Systems Thinking and Design Thinking: Complimentary Approaches?
Grace Mugadza. Volume 4. February 9, 2015
Design Thinking(DT) and Systems Thinking (ST) came about through totally different and unrelated processes. The philosophies of both can be traced back hundreds of years but there has been a recent resurgence in their application. DT as popularized today has its initial roots in business, especially in product design where innovative products are designed to meet people’s needs and thereby understand how to facilitate innovation. DT was extended and applied to management and soon it assumed the concepts of Systems Thinking, which, as will be shown later has been more established and developed over a longer period of time. Questions began to be asked as to how this new Design Thinking relates/ compares to ST. In some circles, it was welcome and seen to complement ST. If it is to be welcomed as an additional approach/ methodology to complement Systems Thinking in the search for ways to tackle the many wicked problems that are faced in modern day life; a further question is whether there are such problems that will be more amenable to this approach than the other existing system methodologies. In this vein, this paper is an extension of the previous paper;“How to Choose Systems Methods?” by Barry Clemson published in Systems Thinking World Journal: Reflection in Action (2013), and Nicolas Stampf’s “How Not to choose Systems Methods” written in response to David Alman’s (2012) STW discussion “How do I figure out which System thinking method or model is appropriate to the situation I’m trying to figure out how to deal with?”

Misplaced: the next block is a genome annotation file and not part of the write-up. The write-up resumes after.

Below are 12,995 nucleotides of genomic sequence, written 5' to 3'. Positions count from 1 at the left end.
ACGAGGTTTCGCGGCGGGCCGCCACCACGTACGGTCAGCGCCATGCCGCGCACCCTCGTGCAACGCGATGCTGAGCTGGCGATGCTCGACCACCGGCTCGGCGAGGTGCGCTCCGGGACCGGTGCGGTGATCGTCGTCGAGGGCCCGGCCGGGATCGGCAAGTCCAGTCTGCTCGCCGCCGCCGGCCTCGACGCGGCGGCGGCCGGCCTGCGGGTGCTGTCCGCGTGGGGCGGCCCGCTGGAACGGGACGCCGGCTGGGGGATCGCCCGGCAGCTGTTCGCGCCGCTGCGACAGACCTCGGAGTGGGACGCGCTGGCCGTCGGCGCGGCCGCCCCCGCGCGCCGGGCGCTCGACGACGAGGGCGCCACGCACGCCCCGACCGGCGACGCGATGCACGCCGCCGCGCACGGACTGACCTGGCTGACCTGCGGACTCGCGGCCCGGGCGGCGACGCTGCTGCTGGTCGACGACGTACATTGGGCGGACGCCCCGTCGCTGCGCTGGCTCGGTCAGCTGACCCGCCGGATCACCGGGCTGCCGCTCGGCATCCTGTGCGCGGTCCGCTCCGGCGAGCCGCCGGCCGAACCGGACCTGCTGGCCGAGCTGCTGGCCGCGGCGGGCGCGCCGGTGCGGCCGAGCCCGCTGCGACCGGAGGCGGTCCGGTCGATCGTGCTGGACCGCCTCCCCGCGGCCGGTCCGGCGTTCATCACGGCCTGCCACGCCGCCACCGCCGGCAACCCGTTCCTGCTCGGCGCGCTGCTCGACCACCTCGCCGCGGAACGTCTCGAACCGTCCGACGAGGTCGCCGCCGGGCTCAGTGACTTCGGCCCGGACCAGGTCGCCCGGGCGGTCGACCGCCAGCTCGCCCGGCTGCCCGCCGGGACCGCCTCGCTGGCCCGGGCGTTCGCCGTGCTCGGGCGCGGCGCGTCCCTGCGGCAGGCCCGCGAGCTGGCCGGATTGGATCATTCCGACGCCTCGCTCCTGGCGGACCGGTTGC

Systems Thinking (ST) as traced from the work of Ludwig Von Bertalanffy (1968) and other various contributors, believes a system to be characterized by the interactions of its components and the non-linearity of those interactions (Jackson M.C, 2003 and Walonick D, 1993).
From this basic systemic stance, the systems perspective has developed and continues to develop and unfold to cover varied traditions and methods in the pursuit of how to tackle multifaceted / wicked problems (Rittel H and Webber M, 1973). As this systems perspective developed, it has become a vast and fragmented community because of the plurality and complexity of the problems to which it has been applied. This plurality influenced the understanding of ST. Fragmentation was inevitable and expected as the perspective evolved and new ideas were developed. There is now a plurality of systems methods/ methodologies / traditions that were derived from a conglomerate of concepts, models and tools that were developed by different thinkers who were associated with the General Systems Theory and other related bodies like Cybernetics, Operations Research, Chaos Theory, Complexity Theory, etc. Different disciplines developed their own interpretations of the same concepts and applications, resulting in several bodies of knowledge that share similar concepts but have not been integrated; neither do they form an internally consistent theory, rather they are fragmented. There are now, therefore, various traditions of ST. Whether Design Thinking is to emerge as another tradition of ST as it seeks to adopt a systemic stance is yet to be seen.
Design Thinking (DT)
Design Thinking has been largely attributed to David Kelly but there is no consensus on this as some argue that the concept of designing has been around since before the time Kelly and his associates formulated the IDEO Design Thinking frame work in the form it is now being applied at the IDEO design School and many other such design schools like the Rotman Design school (Miemisi 2010). He was however, the first to coin the term (Brown 2008).